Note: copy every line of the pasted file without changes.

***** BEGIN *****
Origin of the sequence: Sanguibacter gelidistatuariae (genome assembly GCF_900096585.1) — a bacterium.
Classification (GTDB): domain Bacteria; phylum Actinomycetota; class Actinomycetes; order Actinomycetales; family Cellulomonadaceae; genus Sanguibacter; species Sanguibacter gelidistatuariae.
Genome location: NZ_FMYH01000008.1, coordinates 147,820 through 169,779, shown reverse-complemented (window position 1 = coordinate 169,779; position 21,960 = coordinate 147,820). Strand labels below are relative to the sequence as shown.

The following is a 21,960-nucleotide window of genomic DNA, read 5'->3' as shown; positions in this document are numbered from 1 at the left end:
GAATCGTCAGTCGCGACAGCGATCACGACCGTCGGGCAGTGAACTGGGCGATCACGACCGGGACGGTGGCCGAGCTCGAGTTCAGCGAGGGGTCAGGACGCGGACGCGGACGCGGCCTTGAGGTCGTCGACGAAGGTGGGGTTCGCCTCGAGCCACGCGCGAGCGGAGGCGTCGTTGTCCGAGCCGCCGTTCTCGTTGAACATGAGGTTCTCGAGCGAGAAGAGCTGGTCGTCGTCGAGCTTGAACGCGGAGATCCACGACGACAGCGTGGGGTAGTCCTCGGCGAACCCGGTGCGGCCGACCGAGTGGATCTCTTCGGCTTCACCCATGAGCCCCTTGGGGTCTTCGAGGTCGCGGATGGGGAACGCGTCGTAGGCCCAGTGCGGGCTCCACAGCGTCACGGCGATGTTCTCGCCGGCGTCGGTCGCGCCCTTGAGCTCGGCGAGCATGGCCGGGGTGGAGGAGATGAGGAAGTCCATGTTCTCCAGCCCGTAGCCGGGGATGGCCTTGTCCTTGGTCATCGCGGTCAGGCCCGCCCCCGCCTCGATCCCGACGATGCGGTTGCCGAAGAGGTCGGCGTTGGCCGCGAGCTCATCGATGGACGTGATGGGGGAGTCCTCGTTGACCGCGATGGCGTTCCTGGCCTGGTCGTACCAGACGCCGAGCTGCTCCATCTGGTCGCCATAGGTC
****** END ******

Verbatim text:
Origin of the sequence: Sanguibacter gelidistatuariae (genome assembly GCF_900096585.1) — a bacterium.
Classification (GTDB): domain Bacteria; phylum Actinomycetota; class Actinomycetes; order Actinomycetales; family Cellulomonadaceae; genus Sanguibacter; species Sanguibacter gelidistatuariae.
Genome location: NZ_FMYH01000008.1, coordinates 147,820 through 169,779, shown reverse-complemented (window position 1 = coordinate 169,779; position 21,960 = coordinate 147,820). Strand labels below are relative to the sequence as shown.

The following is a 21,960-nucleotide window of genomic DNA, read 5'->3' as shown; positions in this document are numbered from 1 at the left end:
GAATCGTCAGTCGCGACAGCGATCACGACCGTCGGGCAGTGAACTGGGCGATCACGACCGGGACGGTGGCCGAGCTCGAGTTCAGCGAGGGGTCAGGACGCGGACGCGGACGCGGCCTTGAGGTCGTCGACGAAGGTGGGGTTCGCCTCGAGCCACGCGCGAGCGGAGGCGTCGTTGTCCGAGCCGCCGTTCTCGTTGAACATGAGGTTCTCGAGCGAGAAGAGCTGGTCGTCGTCGAGCTTGAACGCGGAGATCCACGACGACAGCGTGGGGTAGTCCTCGGCGAACCCGGTGCGGCCGACCGAGTGGATCTCTTCGGCTTCACCCATGAGCCCCTTGGGGTCTTCGAGGTCGCGGATGGGGAACGCGTCGTAGGCCCAGTGCGGGCTCCACAGCGTCACGGCGATGTTCTCGCCGGCGTCGGTCGCGCCCTTGAGCTCGGCGAGCATGGCCGGGGTGGAGGAGATGAGGAAGTCCATGTTCTCCAGCCCGTAGCCGGGGATGGCCTTGTCCTTGGTCATCGCGGTCAGGCCCGCCCCCGCCTCGATCCCGACGATGCGGTTGCCGAAGAGGTCGGCGTTGGCCGCGAGCTCATCGATGGACGTGATGGGGGAGTCCTCGTTGACCGCGATGGCGTTCCTGGCCTGGTCGTACCAGACGCCGAGCTGCTCCATCTGGTCGCCATAGGTC